The UGA Skidaway Institute of Oceanography and Saildrone recently conducted a joint exercise utilizing autonomous underwater vehicles (gliders) and autonomous surface vessels called saildrones at Gray’s Reef National Marine Sanctuary. Beginning in 2021 and continuing this year, underwater gliders and saildrones have been coordinated to work together during hurricane season to collect oceanographic data and improve hurricane forecasts. Paired teams of gliders and saildrones will operate in the Caribbean, Gulf of Mexico, and in the Atlantic Ocean off the southeast US.
Gliders are torpedo-shaped crafts that can be packed with sensors and sent on underwater missions to collect oceanographic data. The gliders measure temperature and salinity, among other parameters, as they profile up and down in the water. Equipped with satellite phones, the gliders surface periodically to transmit their recorded data during missions that can last from weeks to months. The data from the gliders is contributed in real time to national and international repositories of ocean and atmospheric data to improve ocean and atmospheric models used in hurricane forecasting just hours after the data are collected.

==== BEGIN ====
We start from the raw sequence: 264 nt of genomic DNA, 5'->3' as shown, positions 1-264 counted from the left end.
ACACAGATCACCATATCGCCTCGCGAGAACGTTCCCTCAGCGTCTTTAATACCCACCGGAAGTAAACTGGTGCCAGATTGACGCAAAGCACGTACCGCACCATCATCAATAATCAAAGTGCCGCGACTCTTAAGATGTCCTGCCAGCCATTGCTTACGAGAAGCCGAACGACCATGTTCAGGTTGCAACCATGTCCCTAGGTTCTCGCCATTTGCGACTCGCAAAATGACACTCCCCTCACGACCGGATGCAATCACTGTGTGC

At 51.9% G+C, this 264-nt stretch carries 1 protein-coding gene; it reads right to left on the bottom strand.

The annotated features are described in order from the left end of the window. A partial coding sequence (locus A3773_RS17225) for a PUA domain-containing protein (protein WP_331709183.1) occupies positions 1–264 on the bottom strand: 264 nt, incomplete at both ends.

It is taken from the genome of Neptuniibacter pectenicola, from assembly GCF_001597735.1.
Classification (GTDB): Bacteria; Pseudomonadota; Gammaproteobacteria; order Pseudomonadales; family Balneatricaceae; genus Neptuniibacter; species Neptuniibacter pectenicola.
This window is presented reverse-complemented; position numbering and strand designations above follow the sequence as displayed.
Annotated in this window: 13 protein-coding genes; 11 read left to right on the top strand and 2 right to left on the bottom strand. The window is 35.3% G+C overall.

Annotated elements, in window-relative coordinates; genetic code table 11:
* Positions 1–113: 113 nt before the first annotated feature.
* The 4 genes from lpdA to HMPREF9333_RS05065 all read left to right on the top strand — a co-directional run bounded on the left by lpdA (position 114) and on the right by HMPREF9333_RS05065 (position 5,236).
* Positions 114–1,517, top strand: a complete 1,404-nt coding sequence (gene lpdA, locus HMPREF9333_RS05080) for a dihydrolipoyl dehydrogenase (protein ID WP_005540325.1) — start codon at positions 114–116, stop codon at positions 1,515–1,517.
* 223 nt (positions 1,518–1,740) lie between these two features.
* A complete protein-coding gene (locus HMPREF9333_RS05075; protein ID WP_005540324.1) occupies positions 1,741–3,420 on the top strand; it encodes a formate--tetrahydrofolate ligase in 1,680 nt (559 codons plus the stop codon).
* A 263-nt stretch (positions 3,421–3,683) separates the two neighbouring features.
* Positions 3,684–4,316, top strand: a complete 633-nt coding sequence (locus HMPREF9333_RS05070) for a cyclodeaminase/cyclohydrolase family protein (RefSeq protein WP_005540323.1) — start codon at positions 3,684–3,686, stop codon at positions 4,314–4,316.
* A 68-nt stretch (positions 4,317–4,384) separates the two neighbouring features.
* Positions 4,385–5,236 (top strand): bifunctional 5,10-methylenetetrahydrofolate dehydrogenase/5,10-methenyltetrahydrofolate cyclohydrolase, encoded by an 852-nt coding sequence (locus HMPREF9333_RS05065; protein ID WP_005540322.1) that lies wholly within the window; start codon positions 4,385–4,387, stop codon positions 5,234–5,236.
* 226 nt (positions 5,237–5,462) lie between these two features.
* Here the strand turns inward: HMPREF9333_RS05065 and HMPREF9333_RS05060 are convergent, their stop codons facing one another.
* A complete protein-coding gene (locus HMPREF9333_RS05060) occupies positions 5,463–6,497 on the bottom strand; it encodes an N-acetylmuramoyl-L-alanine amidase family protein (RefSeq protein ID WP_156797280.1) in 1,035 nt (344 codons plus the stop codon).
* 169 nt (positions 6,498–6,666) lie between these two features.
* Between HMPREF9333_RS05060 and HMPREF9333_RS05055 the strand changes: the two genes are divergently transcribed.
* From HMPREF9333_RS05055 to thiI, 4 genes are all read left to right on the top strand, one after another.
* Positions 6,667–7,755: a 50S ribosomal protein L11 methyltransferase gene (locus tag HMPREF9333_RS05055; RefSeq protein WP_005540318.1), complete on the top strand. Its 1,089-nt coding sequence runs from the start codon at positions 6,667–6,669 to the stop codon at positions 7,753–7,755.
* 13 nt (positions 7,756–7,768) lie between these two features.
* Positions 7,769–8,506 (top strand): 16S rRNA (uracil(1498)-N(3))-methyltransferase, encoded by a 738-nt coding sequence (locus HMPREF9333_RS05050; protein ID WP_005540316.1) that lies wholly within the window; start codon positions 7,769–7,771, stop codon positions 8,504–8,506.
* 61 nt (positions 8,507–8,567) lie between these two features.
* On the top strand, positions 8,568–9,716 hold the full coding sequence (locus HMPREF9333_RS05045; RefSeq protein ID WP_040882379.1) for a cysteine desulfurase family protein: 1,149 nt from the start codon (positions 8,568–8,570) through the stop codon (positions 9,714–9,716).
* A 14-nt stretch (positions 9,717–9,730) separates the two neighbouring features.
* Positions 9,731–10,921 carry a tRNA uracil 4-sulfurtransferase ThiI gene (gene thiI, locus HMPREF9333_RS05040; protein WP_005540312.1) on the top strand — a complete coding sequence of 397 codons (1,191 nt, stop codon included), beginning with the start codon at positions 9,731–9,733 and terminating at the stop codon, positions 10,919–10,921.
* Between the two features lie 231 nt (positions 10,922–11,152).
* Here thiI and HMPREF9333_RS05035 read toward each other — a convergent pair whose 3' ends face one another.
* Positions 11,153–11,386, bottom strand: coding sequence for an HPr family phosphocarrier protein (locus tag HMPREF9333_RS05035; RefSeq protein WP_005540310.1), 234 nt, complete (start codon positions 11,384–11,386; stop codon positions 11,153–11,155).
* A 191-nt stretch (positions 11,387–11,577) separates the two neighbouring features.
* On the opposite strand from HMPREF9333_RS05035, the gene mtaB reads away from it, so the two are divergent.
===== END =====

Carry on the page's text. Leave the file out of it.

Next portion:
The gliders are piloted by technicians at UGA Skidaway Institute and other partner institutions.
Saildrones are uncrewed surface vehicles powered by wind and solar energy, and remotely piloted via satellite telecommunication. They measure solar irradiance, barometric pressure, air temperature, humidity, wind, waves, water temperature, salinity, chlorophyll, dissolved oxygen and ocean currents. This information, in combination with measurements of surface short- and long-wave radiation, can be used to understand when, where and how heat and energy are exchanged between the ocean and atmosphere. The Saildrone Explorers deployed in this hurricane season are equipped with specially designed hurricane wings. The shorter, more rugged wing is designed to withstand hurricane strength winds and waves.